It’s that time of year

One thing that I do like about working in the Gulf is the low level of non-commercial traffic in Fourchon, and offshore. It simply isn’t Boston Harbor on a nice weeknight, or Block Island sound on a sunny Saturday. You don’t have the crowds, the throngs of people, most trying to figure out where they are going or not paying attention to it. It’s the same lack of seriousness that most people give to driving their car at highway speeds, it’s this lack of respect for an activity that can kill you, that leads to tragedies like the one shown on Gcaptain. Link to post (Edit, for some reason the embedded links aren’t showing up now.)
It’s another example of too much speed, too much booze, too little idea of where they are, and far too little respect for the activity. It strikes a cord with me as I have seen it before. Several years ago, before assisting in docking a barge in New Bedford, we were asked to take a USCG inspector along to examine the barge afterwards. The master and myself threw each other a look and already new what was coming. When we took back our headline and moved around the rake of the barge, this is what we saw.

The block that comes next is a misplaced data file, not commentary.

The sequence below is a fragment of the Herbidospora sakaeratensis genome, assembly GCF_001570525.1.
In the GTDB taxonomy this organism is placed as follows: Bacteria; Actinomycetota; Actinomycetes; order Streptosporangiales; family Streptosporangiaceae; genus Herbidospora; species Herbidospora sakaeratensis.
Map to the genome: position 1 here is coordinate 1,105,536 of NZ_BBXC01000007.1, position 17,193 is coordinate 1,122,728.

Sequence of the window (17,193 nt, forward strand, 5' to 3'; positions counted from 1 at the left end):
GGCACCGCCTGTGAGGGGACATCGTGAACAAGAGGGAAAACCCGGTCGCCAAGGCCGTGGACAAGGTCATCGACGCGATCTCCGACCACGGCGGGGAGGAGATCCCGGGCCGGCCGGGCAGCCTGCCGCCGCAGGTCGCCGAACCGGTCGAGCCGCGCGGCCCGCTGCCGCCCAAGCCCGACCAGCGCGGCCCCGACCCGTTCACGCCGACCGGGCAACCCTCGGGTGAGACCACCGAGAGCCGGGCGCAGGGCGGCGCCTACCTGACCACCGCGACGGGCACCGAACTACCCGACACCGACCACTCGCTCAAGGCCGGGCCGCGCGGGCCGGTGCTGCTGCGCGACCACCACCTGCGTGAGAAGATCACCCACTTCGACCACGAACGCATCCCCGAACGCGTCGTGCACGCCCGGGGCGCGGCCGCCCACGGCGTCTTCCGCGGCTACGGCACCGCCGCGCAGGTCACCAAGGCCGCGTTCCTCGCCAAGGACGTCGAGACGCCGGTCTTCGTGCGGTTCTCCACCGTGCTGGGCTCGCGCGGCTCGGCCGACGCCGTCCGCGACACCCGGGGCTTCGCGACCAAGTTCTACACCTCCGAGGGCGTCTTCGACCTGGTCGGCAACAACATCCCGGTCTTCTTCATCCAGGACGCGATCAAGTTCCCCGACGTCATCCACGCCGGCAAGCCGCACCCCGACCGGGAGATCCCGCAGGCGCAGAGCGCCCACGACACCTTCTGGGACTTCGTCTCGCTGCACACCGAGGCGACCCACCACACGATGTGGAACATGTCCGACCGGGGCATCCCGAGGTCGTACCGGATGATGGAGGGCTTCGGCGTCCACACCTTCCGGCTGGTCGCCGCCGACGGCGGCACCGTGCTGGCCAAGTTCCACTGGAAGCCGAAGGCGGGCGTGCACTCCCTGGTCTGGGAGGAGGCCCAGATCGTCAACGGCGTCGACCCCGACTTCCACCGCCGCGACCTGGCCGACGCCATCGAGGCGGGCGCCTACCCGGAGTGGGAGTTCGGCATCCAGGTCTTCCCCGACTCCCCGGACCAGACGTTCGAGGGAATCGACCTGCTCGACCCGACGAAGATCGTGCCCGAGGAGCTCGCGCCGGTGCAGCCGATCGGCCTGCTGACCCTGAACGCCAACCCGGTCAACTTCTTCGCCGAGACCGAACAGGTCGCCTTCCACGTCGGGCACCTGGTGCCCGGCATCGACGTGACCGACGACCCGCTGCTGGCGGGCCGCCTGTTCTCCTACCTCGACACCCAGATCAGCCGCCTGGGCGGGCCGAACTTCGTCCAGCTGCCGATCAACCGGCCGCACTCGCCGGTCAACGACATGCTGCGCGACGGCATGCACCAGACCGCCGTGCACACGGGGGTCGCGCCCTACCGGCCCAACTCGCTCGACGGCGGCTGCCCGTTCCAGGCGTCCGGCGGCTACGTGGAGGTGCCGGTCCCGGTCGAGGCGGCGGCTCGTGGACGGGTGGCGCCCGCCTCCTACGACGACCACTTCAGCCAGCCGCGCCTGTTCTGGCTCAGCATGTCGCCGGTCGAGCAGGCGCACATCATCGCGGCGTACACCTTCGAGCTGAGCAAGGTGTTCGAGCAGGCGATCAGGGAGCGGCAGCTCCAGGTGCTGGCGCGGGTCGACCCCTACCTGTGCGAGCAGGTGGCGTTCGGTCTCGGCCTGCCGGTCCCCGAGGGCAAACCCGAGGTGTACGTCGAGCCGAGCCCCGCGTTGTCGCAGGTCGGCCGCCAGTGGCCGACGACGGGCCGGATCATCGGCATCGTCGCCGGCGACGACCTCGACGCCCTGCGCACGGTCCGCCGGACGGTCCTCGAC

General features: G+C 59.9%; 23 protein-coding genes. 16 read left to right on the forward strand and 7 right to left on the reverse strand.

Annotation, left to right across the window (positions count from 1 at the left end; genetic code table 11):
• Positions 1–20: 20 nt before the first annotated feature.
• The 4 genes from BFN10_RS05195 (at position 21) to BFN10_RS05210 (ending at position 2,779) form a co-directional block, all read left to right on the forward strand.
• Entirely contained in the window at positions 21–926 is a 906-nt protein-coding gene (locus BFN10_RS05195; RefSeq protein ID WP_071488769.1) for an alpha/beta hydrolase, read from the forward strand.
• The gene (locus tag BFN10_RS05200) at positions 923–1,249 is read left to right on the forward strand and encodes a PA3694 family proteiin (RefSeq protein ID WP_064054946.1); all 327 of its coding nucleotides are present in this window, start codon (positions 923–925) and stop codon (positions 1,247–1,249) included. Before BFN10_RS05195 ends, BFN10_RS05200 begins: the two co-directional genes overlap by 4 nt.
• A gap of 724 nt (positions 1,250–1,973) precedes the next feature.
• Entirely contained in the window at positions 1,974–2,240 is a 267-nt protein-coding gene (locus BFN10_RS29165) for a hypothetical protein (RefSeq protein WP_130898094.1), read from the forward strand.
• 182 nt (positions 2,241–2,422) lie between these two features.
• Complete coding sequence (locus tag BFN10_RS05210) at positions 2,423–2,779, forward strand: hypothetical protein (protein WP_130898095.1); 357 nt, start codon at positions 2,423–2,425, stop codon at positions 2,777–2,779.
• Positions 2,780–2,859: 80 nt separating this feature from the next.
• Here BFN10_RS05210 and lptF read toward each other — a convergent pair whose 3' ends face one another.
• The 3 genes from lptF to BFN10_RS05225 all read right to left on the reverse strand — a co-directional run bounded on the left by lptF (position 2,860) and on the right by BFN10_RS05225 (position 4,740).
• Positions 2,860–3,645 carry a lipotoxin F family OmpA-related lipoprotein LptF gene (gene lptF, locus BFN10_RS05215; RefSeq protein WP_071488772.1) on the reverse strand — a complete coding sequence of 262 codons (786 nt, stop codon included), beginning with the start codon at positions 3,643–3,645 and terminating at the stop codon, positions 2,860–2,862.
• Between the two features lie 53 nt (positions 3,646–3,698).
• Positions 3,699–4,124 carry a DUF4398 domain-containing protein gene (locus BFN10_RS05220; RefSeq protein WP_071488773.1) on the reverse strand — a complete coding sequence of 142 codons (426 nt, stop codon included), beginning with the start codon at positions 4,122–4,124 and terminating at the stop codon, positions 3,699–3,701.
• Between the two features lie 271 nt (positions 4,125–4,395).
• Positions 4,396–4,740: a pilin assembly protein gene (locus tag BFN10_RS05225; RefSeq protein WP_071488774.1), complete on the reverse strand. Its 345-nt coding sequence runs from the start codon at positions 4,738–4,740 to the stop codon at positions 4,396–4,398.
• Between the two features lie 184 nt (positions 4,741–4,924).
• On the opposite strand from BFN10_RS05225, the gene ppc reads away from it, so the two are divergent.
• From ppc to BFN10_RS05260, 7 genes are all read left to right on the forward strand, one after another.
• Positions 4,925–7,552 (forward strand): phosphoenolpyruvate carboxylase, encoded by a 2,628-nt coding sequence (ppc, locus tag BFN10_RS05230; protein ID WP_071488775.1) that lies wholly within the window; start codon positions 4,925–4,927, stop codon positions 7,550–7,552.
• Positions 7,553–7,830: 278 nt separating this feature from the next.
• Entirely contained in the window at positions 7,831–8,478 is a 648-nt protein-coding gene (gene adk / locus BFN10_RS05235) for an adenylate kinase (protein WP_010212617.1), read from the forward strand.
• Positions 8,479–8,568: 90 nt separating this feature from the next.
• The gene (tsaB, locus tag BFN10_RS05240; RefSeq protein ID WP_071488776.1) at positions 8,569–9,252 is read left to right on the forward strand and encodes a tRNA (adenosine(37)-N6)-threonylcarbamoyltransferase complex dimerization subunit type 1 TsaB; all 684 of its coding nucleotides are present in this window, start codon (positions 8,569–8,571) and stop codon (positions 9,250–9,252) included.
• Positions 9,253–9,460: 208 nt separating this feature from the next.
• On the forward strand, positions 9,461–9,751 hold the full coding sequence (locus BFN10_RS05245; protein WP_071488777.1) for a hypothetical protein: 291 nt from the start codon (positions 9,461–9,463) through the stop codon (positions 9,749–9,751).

The white badge of drunk boating

The white badge of drunk boating

That white smudge is the mark left by Grady White that in the middle of the night ran nearly between the barge and the tug, and just managed to avoid killing everyone on board. A few more feet to the right and they would have gone under the rake, and more than likely all be dead. Instead they just stopped very suddenly, and everyone got some bumps and bruises. The saddest part of that particular incident is that the Grady White was coming from the tug’s starboard and technically had right of way. However they were traveling at close to 30knots, and didn’t answer the radio or pay any attention to the tugs whistle signals. The tug was only doing 7-10 knots, and therefore was the proverbial turtle, speed is control in a crossing situation.
Now the accident that occurred on the Hudson is even worse. Two people missing are missing, after hitting a moored barge at a high rate of speed. Folks, choose a sober driver even on the water! When in doubt, SLOW DOWN! It could save your life!

About newenglandwaterman

1600 Master Near Coastal, Master of Towing Vessels, and a whole binder full of other pieces of paper. You can find me at the controls, hooked up and hard over, when I'm not at home playing with the dogs
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